As an aviation lawyer, I have a professional interest in the issue of bumping passengers off flights. But I also have a personal one.
When my then 13-year-old daughter and I, heading to Colorado for a ski trip, were bumped by an airline in 2004, we sued. The airline had failed to pay us the right amount of money and had not given us written instructions. We lost our hotel deposit and we didn't get our luggage back for four days. We won the case
-- and $3,100 from Continental Airlines -- and I was on every major TV network.
Then, as now, people were just fed up with the airlines, but if you misbehave, the airlines are fed up with you.
Ever since 9/11, flight crews and cabin crews have been relatively insistent that passengers follow the rules. This is not hard to understand, given that many employees at American and United knew people who were working the day of the terrorist attacks and who lost their lives in New York or in Shanksville, Pennsylvania.
Airplanes are not cars and offer many risks that buses, trains and automobiles just cannot match: Altitude, weather and clear air turbulence, to name a few.
For that reason, the US pilots and cabin crews particularly are extremely well trained and will save your life in an instant when a problem develops. But in order to maintain safety in a metal tube with only one or two alleyways, the cabin crew needs your cooperation.
If you become unruly, they can throw you off in an instant. Without recourse. If you refuse to follow a crew member's instructions, they can throw you off and send you to jail.
Anybody who thinks they can make a ruckus on a US airplane and get away with it is seriously mistaken. I see this every day in my law practice. On the other hand, sometimes the airlines go too far and can be held responsible.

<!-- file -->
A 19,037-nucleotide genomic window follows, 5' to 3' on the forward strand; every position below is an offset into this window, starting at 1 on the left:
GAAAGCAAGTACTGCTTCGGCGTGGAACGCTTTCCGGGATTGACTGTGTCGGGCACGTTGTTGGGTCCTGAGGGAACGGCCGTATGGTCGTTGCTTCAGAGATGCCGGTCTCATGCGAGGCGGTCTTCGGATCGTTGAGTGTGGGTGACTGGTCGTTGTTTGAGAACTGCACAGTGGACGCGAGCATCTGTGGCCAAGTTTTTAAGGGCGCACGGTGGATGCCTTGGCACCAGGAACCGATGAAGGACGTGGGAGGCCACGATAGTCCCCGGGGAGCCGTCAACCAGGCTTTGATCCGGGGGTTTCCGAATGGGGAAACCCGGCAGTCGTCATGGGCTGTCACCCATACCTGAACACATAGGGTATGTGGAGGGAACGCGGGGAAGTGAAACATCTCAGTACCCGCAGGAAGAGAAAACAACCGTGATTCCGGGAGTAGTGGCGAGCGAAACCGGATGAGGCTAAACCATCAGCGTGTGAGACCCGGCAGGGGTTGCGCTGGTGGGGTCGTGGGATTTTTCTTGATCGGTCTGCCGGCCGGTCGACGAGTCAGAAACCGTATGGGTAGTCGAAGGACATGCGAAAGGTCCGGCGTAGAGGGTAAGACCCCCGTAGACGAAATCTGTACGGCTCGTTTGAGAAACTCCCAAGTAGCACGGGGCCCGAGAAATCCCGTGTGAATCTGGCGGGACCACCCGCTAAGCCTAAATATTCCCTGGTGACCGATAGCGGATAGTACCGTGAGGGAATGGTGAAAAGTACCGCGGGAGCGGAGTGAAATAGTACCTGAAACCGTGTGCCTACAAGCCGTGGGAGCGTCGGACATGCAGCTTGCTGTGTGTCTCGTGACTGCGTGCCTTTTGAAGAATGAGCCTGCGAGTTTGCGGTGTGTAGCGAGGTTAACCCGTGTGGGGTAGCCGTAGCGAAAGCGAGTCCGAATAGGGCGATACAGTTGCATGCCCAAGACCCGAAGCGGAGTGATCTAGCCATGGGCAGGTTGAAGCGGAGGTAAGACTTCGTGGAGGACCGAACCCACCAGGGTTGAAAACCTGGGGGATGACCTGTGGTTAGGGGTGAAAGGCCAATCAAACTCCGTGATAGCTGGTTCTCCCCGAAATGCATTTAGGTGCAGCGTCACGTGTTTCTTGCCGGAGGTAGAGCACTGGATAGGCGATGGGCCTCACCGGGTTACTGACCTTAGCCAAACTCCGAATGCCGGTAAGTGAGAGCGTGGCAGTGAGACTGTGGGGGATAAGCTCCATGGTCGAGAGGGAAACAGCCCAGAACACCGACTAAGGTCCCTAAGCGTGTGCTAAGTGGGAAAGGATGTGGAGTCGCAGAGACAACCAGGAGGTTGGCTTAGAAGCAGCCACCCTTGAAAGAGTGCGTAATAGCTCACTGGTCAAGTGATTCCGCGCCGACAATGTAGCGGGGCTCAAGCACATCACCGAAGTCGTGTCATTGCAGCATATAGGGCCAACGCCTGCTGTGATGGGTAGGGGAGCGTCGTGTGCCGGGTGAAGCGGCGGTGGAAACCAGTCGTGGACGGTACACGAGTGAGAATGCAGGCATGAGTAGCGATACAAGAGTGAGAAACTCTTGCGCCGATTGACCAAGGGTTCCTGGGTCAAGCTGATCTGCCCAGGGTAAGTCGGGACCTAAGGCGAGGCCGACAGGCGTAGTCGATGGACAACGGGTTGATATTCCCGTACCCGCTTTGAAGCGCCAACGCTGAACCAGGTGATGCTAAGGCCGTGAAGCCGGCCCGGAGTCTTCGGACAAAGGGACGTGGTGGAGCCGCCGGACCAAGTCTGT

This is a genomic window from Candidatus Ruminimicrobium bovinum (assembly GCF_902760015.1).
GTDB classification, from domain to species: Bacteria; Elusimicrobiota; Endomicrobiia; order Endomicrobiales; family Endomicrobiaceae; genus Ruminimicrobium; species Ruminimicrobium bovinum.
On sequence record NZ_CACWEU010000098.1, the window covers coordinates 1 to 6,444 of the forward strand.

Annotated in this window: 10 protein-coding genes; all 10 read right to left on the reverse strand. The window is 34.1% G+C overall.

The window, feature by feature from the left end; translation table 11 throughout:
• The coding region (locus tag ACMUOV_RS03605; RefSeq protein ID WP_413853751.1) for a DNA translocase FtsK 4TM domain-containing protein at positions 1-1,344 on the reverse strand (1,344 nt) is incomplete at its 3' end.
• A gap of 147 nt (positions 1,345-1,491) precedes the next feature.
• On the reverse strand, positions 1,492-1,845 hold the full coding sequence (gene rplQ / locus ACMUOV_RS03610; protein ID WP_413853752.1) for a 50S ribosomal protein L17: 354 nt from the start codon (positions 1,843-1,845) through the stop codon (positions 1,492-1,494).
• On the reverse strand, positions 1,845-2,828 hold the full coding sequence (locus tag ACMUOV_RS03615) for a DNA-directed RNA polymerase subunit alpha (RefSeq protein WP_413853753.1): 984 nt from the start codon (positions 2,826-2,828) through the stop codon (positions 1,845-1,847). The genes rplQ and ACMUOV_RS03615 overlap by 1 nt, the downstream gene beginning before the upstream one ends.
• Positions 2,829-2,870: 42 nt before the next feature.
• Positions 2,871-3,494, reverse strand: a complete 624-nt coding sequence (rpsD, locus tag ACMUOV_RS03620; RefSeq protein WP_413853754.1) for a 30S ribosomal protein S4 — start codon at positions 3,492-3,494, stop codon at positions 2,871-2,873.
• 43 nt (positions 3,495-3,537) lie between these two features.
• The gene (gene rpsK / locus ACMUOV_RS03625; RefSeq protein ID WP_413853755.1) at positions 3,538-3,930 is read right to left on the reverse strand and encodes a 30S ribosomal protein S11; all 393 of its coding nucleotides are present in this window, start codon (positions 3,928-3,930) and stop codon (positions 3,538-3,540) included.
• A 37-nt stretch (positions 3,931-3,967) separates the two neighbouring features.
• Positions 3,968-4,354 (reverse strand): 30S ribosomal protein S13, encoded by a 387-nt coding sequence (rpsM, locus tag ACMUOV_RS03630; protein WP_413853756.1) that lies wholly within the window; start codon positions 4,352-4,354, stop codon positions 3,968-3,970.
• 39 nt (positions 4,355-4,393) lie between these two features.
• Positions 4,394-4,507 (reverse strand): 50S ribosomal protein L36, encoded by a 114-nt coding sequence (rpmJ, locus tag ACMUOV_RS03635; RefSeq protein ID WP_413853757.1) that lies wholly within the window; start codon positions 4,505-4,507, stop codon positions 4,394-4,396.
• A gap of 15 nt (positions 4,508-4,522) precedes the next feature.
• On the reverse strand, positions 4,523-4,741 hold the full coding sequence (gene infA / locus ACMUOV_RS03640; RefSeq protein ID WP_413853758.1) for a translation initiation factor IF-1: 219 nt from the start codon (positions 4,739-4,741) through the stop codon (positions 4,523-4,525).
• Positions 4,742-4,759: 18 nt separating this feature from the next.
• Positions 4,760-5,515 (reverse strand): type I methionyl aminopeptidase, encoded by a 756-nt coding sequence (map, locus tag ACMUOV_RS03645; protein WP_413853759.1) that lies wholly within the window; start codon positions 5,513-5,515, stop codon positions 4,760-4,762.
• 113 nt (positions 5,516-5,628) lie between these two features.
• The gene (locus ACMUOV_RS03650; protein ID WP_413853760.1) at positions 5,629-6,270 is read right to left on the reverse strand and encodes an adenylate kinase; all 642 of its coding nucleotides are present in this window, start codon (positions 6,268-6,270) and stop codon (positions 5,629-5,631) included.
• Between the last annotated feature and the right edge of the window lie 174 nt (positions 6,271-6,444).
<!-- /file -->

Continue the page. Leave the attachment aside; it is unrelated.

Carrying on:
Recently we won a jury verdict
in New York federal court for a young family that had been seriously mistreated on a return flight to New York from Cairo. They had purchased tickets for their infant child, but when they got to the airport, the airline could not find the ticket in the system. Instead of helping them or admitting any mistake, airline employees mocked the family and when they objected, had them arrested and incarcerated, the jury found. The airline paid dearly for this misbehavior, but these circumstances are rare.
On the other hand, the public -- through the FAA -- has been very good at making the airlines do the right thing when they overbook a plane, which they do every day.
The rules provide that a passenger who has a reservation and who is asked to give up their seat because the flight is overbooked is entitled to a lot of money and the airline is required to fill them in on their rights right away. In writing.
Compensation depends on how quickly the airline can get one to the next place one is booked to, and can reach 400% of your paid fare or up to $1,350 if they cannot get you to your next destination within four hours. If they can get you somewhere you are booked to within an hour or two, the compensation is much less. And if you're flying on a free ticket, you're entitled to compensation equal to the ticket cost in your class of service. So if you're in coach on a free ticket with miles, you're entitled to compensation as if you had paid full price.
Judging from the video, which may not tell the full story, it doesn't look like the people who escorted the Un